Ruby annotations are short runs of text presented alongside base text, primarily used in East Asian typography as a guide for pronunciation or to include other annotations

As someone who uses tools like Popjisyo to add pop-up readings and translations to kanji, I definitely see <ruby> as semantic (and valuable) for ‘phonetic annotation,’ in the same way that <abbr> provides extra information on potentially confusing content. Outside of this usage, however, <ruby> could be seen as a presentational hack. Oh noes! I believe the Korean and English examples above are valid uses, but much like <q> some people think the extra code of using <ruby> is not justified when the default presentation is the same as plain text.

To further muddy the waters, the 2001 W3 Ruby specification included an abbreviated word marked up with a visible definition via <ruby>, and a use-by date where the day, month, and year are added via <ruby>. These uses seem like presentational hacks to me, and while they’re not forbidden, the lack of such examples in HTML5 indicate they’re not exactly blessed either ;-)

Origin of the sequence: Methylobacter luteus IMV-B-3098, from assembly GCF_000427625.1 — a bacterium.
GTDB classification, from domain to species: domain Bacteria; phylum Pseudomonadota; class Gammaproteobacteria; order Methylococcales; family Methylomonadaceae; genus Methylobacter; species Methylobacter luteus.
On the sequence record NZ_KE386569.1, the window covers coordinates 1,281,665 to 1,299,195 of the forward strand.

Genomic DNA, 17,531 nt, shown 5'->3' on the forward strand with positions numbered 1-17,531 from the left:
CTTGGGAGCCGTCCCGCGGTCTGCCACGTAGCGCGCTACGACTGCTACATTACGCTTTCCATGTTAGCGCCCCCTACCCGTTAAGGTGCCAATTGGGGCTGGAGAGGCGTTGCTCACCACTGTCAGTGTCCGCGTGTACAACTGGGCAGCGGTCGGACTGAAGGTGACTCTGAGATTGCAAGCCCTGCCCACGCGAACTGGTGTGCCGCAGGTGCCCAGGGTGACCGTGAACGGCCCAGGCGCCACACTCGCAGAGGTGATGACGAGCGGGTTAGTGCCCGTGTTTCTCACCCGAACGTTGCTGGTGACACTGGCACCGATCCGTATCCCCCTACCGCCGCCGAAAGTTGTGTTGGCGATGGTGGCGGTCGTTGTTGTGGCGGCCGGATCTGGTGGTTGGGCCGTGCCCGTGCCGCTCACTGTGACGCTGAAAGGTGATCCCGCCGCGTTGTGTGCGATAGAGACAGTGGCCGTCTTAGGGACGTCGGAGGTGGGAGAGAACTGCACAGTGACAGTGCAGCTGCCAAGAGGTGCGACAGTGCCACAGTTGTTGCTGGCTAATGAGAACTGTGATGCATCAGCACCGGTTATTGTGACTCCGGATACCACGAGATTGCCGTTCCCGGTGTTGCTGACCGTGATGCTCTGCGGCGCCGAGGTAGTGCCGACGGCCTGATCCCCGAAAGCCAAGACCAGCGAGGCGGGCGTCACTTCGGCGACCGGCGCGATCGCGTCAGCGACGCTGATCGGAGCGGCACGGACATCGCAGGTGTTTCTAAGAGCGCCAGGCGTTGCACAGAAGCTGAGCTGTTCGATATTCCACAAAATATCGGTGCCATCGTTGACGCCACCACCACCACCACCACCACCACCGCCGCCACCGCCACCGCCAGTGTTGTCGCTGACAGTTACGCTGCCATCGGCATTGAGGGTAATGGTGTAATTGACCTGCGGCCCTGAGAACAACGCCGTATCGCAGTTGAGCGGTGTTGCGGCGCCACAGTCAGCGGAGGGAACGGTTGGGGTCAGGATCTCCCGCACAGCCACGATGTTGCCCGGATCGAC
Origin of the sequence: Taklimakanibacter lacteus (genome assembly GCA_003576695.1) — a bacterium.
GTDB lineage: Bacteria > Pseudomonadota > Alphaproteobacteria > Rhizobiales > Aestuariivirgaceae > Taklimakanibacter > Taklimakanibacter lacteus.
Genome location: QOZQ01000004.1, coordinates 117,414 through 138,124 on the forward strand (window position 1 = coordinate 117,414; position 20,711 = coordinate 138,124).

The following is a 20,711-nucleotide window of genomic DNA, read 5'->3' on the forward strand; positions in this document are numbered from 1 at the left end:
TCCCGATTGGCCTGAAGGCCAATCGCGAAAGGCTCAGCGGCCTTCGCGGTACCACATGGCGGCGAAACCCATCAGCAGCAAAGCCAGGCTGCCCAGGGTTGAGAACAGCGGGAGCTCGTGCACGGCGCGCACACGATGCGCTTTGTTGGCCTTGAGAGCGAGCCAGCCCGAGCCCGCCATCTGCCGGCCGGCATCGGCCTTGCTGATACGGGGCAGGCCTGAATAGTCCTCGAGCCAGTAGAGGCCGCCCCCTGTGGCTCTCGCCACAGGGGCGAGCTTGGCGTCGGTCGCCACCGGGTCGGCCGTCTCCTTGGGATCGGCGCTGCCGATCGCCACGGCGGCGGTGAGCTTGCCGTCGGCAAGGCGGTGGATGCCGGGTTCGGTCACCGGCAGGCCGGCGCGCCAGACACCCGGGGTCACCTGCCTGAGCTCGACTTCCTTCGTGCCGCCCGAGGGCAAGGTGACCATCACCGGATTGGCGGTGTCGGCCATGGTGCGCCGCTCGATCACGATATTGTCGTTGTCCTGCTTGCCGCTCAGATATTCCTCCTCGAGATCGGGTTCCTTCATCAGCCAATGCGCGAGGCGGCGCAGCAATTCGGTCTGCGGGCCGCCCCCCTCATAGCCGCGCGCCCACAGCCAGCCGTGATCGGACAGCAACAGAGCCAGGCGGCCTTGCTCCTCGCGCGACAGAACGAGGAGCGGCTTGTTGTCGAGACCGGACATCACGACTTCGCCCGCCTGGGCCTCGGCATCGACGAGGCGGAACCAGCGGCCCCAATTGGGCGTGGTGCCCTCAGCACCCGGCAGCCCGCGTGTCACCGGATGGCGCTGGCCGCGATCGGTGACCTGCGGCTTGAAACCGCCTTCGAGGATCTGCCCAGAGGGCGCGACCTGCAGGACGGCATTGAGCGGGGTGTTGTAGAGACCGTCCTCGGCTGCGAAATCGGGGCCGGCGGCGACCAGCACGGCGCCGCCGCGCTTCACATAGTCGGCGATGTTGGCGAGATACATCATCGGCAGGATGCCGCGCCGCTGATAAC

In conclusion…

The most important thing is that the <ruby>, <rt>, and <rp> elements are valid HTML5, and even if they’re not officially supported, they will by default display as if they were <span>s in non-supporting browsers. Because of this, if you actually need to use <ruby>, especially for phonetic annotations, do it! It might not look perfect yet in non-supporting browsers, but this will change, and hey, at least you don’t have IE support to worry about! ;-)

For non-phonetic annotation, consider using <abbr> to give an expanded reading via mouse-over for an abbreviation or acronym, unless displaying the reading by default is important. Consider <small> for phrasing content-level side comments, if the comment placement is not important and the association with the relevant content doesn’t need to be explicit.

Further reading

Feedback please!